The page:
NFP Spotlight: What About Font?
As brands prepare for the new FDA Nutrition Facts Panel (NFP), designers and non-designers alike are scratching their heads and asking, “What about font?” Robb Kottmyer, Account Manager and Adaptation Design Team Leader at Gravity, and Kellie Best, Production Artist at Phototype, answer our top five questions.
Okay, first things first. What is the font found on most consumer packaging, and is it regulated by the FDA?
There is no regulation on what font you have to use. The FDA doesn’t even recommend a font. You can take direction from the FDA that the NFP and all other regulated information on a label must be “readable.” That clause can haunt you, if you’re not careful.
As far as font use, design convention has a decades-long history of using sans serif fonts like Helvetica and Arial because they’re versatile and easy to print. Think of the signage for the New York Subway, one of the largest metro systems in the world. Their signage is in Helvetica for a reason: it fits that universally accepted, if vague, “readable” standard.
How do you handle the “readable” clause in counsel and practice?
Since there is no regulation on font—and arguably vague direction—we research what’s possible and develop standards for typeface, size, the “thinnest” or most condensed a font can be, and more. Throughout the design and print process, these standards really help ease those burdens on our clients. If a client’s brand identity dictates a different font, as long as that different font is “readable,” we’ll use it for that client.
You mention typeface and size. What about boldface, italics and condensing fonts?
The FDA calls out boldness and thickness, but it all stems back to that “readable” definition. A minimum font size and height is specified (with examples provided for reference) but they do not have a font-condensing requirement. Condensing fonts is helpful when space is limited and you have a lot of copy, but even then you have to be careful, especially if there are multiple languages that need to have equal prominence. It takes more letters to explain the same thing in some languages than others.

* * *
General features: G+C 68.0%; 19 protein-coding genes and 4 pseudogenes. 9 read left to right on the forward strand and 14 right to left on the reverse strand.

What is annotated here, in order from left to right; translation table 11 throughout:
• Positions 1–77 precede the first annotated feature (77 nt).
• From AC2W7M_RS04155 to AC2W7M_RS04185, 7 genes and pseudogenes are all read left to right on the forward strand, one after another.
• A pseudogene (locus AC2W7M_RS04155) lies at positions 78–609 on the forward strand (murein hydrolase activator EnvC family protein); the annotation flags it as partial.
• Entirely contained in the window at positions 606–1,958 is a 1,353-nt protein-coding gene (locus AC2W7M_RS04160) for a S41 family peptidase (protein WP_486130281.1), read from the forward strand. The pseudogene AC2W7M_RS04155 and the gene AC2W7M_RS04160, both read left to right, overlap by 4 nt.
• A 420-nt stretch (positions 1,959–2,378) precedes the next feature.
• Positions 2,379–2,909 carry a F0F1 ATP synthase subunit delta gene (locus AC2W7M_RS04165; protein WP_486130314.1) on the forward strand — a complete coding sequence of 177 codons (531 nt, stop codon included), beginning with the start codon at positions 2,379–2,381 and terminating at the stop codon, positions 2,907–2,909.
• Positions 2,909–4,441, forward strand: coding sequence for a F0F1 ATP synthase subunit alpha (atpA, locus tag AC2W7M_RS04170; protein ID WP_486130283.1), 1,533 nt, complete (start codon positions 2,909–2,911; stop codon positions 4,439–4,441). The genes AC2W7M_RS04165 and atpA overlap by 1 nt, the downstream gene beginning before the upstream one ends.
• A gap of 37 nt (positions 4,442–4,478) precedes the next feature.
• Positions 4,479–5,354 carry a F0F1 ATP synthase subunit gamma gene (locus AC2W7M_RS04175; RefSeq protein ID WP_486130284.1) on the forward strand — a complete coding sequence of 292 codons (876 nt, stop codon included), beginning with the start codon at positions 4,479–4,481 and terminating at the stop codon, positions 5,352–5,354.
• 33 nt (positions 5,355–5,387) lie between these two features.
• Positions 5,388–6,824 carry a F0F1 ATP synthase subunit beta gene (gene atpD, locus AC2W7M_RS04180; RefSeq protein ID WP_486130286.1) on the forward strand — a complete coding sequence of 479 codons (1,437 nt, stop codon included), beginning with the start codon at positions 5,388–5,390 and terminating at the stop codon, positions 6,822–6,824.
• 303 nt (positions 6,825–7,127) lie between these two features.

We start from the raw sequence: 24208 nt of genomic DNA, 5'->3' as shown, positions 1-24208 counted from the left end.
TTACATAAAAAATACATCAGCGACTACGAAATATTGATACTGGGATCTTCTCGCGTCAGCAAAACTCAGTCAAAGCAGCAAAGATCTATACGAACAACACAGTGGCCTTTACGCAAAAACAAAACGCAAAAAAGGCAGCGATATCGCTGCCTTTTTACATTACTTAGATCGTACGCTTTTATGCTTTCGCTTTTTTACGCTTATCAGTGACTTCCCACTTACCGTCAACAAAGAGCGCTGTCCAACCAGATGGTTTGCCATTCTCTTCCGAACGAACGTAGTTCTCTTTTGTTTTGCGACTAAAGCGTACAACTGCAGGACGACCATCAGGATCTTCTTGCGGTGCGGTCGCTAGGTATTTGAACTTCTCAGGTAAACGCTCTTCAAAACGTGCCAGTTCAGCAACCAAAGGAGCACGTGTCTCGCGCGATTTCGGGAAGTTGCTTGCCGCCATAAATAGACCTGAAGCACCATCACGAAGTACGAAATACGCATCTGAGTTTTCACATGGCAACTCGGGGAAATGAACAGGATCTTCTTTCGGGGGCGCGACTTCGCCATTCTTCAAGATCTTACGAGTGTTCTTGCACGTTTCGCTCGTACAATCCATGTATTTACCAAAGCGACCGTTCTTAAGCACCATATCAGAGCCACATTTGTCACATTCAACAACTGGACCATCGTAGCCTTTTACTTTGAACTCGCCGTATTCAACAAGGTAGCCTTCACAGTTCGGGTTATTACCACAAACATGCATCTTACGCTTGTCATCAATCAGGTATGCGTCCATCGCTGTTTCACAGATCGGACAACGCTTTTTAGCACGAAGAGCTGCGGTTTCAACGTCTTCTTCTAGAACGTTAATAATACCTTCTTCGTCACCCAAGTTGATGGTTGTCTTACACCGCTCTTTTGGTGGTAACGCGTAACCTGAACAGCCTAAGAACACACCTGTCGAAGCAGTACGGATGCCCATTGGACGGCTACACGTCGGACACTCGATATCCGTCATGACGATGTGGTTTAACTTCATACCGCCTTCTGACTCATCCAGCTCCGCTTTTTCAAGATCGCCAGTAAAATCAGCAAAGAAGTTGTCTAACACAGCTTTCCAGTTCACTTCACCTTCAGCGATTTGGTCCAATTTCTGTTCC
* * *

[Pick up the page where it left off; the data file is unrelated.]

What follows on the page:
Additionally, the FDA specifies the thickness of the lines that separate sections within the NFP. All of those lines have to relate to each other. Our company, Phototype, has set a standard of the thinnest printable line, and we go from there based on the client’s needs.
What abt abbrvtns? (What about abbreviations?)
There is a comprehensive list of what can be abbreviated. You can even suggest an acronym or abbreviation (or get special permission). For brands that print in multiple languages, abbreviations bring up even more complexities. That’s a topic for another day!
Last question: In your opinion, where do you see the importance of font as packaging heads in a direction where, on one hand, there’s vague direction and rigid templates to work with, and, on the other hand, consumers who continue to demand to understand what is in their food?
The prominence of information and how it’s displayed will be paramount in the future of packaging—relating to the font, the size, and how “readable” it is, especially across diverse groups of consumers.
With more information to communicate, and limited “real estate” on the label, brands really need to think about—and seek counsel around—how best to adapt to the new layout. The rigid templates aren’t new with the new NFP labels. We’ve always been able to make it work while keeping the important information prominent and—here’s that word again—“readable” on the package.
Phototype is a 4th-generation, family-owned company that provides fully integrated graphic solutions to the consumer packaged goods (CPG), medical/pharma, retail, printing and converting industries. To learn more, contact us.